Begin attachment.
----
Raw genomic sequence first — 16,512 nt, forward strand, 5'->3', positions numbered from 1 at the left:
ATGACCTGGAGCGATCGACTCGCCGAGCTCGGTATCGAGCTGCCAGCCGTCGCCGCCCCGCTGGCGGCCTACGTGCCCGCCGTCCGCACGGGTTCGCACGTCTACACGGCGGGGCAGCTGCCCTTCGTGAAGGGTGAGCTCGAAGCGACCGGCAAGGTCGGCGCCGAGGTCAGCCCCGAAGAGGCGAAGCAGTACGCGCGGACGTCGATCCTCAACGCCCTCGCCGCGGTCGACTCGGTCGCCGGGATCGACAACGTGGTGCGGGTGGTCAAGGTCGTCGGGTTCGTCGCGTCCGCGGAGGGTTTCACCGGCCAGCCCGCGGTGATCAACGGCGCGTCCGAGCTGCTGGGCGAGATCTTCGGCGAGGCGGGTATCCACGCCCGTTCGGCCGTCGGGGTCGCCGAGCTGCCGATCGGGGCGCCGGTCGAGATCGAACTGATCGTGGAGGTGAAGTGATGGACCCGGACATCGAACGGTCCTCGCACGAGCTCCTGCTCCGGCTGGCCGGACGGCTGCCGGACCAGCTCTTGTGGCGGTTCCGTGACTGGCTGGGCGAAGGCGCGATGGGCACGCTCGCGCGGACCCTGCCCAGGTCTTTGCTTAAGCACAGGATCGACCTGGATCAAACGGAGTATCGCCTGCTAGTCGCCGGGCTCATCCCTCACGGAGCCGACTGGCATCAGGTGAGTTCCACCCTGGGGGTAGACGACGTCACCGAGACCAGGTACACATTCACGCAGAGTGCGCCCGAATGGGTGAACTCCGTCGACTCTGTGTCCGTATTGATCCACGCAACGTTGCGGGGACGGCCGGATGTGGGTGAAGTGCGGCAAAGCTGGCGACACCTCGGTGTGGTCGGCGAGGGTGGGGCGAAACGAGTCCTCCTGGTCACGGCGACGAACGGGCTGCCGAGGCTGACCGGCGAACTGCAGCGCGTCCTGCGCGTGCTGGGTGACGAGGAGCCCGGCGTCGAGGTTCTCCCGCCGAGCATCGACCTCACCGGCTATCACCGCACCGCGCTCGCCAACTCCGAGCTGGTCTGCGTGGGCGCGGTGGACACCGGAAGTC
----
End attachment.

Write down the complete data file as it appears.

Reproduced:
Raw genomic sequence first — 16,512 nt, forward strand, 5'->3', positions numbered from 1 at the left:
ATGACCTGGAGCGATCGACTCGCCGAGCTCGGTATCGAGCTGCCAGCCGTCGCCGCCCCGCTGGCGGCCTACGTGCCCGCCGTCCGCACGGGTTCGCACGTCTACACGGCGGGGCAGCTGCCCTTCGTGAAGGGTGAGCTCGAAGCGACCGGCAAGGTCGGCGCCGAGGTCAGCCCCGAAGAGGCGAAGCAGTACGCGCGGACGTCGATCCTCAACGCCCTCGCCGCGGTCGACTCGGTCGCCGGGATCGACAACGTGGTGCGGGTGGTCAAGGTCGTCGGGTTCGTCGCGTCCGCGGAGGGTTTCACCGGCCAGCCCGCGGTGATCAACGGCGCGTCCGAGCTGCTGGGCGAGATCTTCGGCGAGGCGGGTATCCACGCCCGTTCGGCCGTCGGGGTCGCCGAGCTGCCGATCGGGGCGCCGGTCGAGATCGAACTGATCGTGGAGGTGAAGTGATGGACCCGGACATCGAACGGTCCTCGCACGAGCTCCTGCTCCGGCTGGCCGGACGGCTGCCGGACCAGCTCTTGTGGCGGTTCCGTGACTGGCTGGGCGAAGGCGCGATGGGCACGCTCGCGCGGACCCTGCCCAGGTCTTTGCTTAAGCACAGGATCGACCTGGATCAAACGGAGTATCGCCTGCTAGTCGCCGGGCTCATCCCTCACGGAGCCGACTGGCATCAGGTGAGTTCCACCCTGGGGGTAGACGACGTCACCGAGACCAGGTACACATTCACGCAGAGTGCGCCCGAATGGGTGAACTCCGTCGACTCTGTGTCCGTATTGATCCACGCAACGTTGCGGGGACGGCCGGATGTGGGTGAAGTGCGGCAAAGCTGGCGACACCTCGGTGTGGTCGGCGAGGGTGGGGCGAAACGAGTCCTCCTGGTCACGGCGACGAACGGGCTGCCGAGGCTGACCGGCGAACTGCAGCGCGTCCTGCGCGTGCTGGGTGACGAGGAGCCCGGCGTCGAGGTTCTCCCGCCGAGCATCGACCTCACCGGCTATCACCGCACCGCGCTCGCCAACTCCGAGCTGGTCTGCGTGGGCGCGGTGGACACCGGAAGTC